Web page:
I climbed a few feet above the floor and turned off the light, again hoping to draw additional animals to the hollow. After several moments I became aware of slight changes in the natural light level within the cavern. For a moment I thought it was my eyes adjusting to the darkness, but I soon realized the phenomenon was due to an opening in the opposite wall. Very weak and wavering light came through a small, cone-shaped hole three feet above the floor. In effect, the hole and near pitch black cavern constituted a crude optical device. The hole acted as a lens to cast a fuzzy image of the outside world onto a wall.... A weak upside down image of Doyly was projected onto the opposite wall.... I looked at my watch: five hours had passed, longer than it had seemed.... I screamed through the hole as loudly as possible to get Doyly's attention, but my cries were totally muted by the cavern. It was then that the extent of my isolation from the outside world became very real. The rope, my only connection to civilization rose to a very distant tiny exit, and I wondered what would happen if somehow it became untied.

People have always needed to tell time. A straight stick known as a gnomon, placed vertically in the ground, will cast a shadow from the sun. Because the shadow is longer in winter and shorter in summer, the top of the shadow cast from the tip of the stick becomes a very basic solar clock, a sundial. Ancient cities and towns had gnomons in public places for telling time (Figure 1.4). Adding a metal disc pierced with a pinhole at the top of the stick gives a more precise measure, because a bright point is created on the ground above the shadow. This bright point is a pinhole image of the sun. The metal disc with a pinhole is known as a shadow definer; the entire instrument is known as a pierced gnomon (Figure 1.5). Since prehistory, some primitive tribes have used this early type of sundial, even into the 20th century. An elegant sundial with a pierced gnomon extends from a wall in Parma, Italy; the pierced metal disc was made into a sun (Figure 1.6).

In 1152, Eleanor of Aquitaine presented a sundial ring to her lover Henry II so that he would know when to meet for their trysts. Henry had his jewelers make a similar ring for Eleanor, inlaid with diamonds and engraved with the Latin words carpe diem, meaning seize the day (or to them: seize one another). The outer band of the miniature sundial was adjustable to place the pinhole in the right position for each month. Holding the ring upright on a sunny day a pinhole image of the sun appeared on the inner surface of the ring where the times of the day are engraved (Figure 1.7).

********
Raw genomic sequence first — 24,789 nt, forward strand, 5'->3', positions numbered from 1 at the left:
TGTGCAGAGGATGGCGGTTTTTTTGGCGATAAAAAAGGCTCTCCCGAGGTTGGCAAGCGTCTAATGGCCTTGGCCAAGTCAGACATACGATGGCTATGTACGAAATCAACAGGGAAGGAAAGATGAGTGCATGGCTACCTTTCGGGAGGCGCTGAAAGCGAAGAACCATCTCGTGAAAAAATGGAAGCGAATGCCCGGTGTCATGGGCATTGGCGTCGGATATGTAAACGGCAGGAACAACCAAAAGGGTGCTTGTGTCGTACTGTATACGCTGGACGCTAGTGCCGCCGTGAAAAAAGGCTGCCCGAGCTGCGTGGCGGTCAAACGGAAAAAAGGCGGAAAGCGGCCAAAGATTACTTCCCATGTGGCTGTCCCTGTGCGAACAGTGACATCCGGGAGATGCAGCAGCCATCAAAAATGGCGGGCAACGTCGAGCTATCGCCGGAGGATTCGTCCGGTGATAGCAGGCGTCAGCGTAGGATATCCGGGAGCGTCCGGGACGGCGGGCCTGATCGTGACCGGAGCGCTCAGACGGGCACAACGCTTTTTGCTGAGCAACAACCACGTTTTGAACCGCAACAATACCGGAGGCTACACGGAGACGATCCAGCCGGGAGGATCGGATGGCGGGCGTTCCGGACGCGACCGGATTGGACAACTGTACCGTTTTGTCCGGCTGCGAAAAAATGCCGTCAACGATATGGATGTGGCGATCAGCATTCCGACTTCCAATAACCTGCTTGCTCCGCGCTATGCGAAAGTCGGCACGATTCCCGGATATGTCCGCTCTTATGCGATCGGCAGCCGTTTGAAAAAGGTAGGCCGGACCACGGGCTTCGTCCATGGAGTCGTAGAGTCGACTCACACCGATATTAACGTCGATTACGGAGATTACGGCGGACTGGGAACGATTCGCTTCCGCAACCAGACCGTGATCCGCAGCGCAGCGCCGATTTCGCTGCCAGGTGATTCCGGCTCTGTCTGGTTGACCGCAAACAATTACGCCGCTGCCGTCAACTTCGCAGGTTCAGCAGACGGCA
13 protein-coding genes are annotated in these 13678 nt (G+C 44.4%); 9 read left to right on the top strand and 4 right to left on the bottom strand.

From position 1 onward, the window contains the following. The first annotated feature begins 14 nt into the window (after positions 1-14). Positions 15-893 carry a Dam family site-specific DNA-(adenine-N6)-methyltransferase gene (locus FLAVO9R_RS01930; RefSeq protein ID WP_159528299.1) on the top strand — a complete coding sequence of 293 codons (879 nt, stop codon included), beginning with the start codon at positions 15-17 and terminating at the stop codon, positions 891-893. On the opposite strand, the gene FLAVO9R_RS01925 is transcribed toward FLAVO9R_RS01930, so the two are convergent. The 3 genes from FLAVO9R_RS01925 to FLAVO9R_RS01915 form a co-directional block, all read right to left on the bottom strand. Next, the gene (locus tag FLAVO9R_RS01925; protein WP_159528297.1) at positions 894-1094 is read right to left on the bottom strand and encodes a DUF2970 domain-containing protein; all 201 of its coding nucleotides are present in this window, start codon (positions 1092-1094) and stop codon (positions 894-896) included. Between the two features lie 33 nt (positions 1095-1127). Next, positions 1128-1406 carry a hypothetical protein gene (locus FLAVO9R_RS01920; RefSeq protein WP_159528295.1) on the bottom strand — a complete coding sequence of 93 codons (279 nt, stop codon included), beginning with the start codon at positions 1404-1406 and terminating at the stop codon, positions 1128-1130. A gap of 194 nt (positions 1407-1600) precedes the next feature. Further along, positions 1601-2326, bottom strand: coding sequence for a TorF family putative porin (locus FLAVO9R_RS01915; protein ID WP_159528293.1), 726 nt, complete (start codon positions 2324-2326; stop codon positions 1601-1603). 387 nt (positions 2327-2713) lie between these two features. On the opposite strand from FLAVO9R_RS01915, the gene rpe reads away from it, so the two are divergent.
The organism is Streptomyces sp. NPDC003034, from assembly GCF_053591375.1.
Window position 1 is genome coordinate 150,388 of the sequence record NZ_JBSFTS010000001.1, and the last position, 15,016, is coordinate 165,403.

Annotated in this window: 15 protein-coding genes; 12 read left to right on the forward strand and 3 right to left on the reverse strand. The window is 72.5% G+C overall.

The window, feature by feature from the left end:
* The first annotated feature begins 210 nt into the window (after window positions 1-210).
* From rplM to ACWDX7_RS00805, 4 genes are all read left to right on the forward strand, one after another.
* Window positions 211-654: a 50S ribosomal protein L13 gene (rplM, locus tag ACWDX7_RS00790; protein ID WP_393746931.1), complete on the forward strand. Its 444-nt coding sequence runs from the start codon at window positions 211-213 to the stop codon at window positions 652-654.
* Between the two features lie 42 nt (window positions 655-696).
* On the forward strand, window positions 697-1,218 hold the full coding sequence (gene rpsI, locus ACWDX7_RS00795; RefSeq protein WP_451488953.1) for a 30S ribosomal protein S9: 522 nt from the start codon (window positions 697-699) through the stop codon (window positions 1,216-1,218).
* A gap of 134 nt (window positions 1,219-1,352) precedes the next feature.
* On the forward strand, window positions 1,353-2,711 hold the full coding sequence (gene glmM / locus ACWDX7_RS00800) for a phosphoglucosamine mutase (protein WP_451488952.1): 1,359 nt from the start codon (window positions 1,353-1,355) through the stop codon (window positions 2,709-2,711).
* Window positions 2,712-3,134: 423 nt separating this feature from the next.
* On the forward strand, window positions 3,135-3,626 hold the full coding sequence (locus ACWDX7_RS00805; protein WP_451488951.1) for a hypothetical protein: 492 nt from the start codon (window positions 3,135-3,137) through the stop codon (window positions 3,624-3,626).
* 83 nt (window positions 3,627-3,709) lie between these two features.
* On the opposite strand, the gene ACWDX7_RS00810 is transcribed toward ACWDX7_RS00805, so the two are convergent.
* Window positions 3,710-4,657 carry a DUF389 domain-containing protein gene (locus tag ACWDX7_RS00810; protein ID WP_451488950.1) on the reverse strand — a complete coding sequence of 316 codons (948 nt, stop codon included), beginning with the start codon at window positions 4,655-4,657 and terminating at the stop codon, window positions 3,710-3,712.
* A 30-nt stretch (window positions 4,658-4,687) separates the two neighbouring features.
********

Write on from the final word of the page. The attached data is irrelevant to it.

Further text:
The ancient astrolabe (in Greek meaning star finder) is one of the oldest instruments, really a computer, that used pinholes for sighting. Hipparchus working in Alexandria and Rhodes in 150 B.C. developed the theory of stereographic projection—the most commonly used projection in the design of the planispheric astrolabe. (Planispheric means that the surface of a sphere has been projected onto a flat surface.) For centuries the astrolabe was the most important tool for the astronomer, astrologer, and surveyor (Figure 1.8). Astrolabes used by mariners were more basic in their design, but still used pinholes or similar sighting mechanics.

The pinhole sights on an astrolabe were on a rotating bar, known as the alidade, on the back of the instrument (Figure 1.9). There were usually two holes: a small hole for use with the sun and a larger hole for stars. Gemma Frisius (1508–1555), a mathematician at the University of Louvain, reinvented planispheric projection for use in astronomer's astrolabes, a design that began to be manufactured in various areas in Europe by the 1500s.

Most likely the earliest recorded description of pinhole optics, although cryptic in nature, comes from Mo Ti in China, circa 400 B.C., which is translated as follows:

CANON: The turning over of the shadow is because the crisscross has a point from which it is prolonged with the shadow.

EXPLANATION: The light's entry into the curve is like the shooting of arrows from a bow. The entry of that which comes from below is upward, the entry of that which comes from high up is downward. The legs cover the light from below, and therefore form a shadow above; the head covers the light from above, and therefore forms a shadow below. This is because at a certain distance there is a point which coincides with the light; therefore the revolution of the shadow is on the inside.

In the West, the first recorded description of the pinhole comes much later, from Aristotle, circa 330 B.C., in Problems XV:

#6: "Why is it when the sun passes through quadrilaterals, as for instance in wickerwork, it does not produce figures rectangular in shape but circular?


Excerpted from Pinhole Photography by Eric Renner Copyright © 2009 by Elsevier Inc.. Excerpted by permission of Focal Press. All rights reserved. No part of this excerpt may be reproduced or reprinted without permission in writing from the publisher.
Excerpts are provided by Dial-A-Book Inc. solely for the personal use of visitors to this web site.

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Table of Contents

Pinhole's History in the Exploration of Science and Ideology; Pinhole's History in the Exploration of Art; Pinhole's Revival; The Body as Camera, The Room as Camera Obscura; The Basic How-To of Pinhole Photography; The Advanced How-To of Pinhole Photography; Alternative Apertures: Zone Plates and Slits; Digital Imaging with Pinholes, Zone Plates and Alternatives; The Changing Pinhole Image; Resources; Index

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  • Anonymous

    Posted June 5, 2011

    $40 for an eBook . . . are you high?

    The book is great. It is a great resource, but the publishers must be on drugs.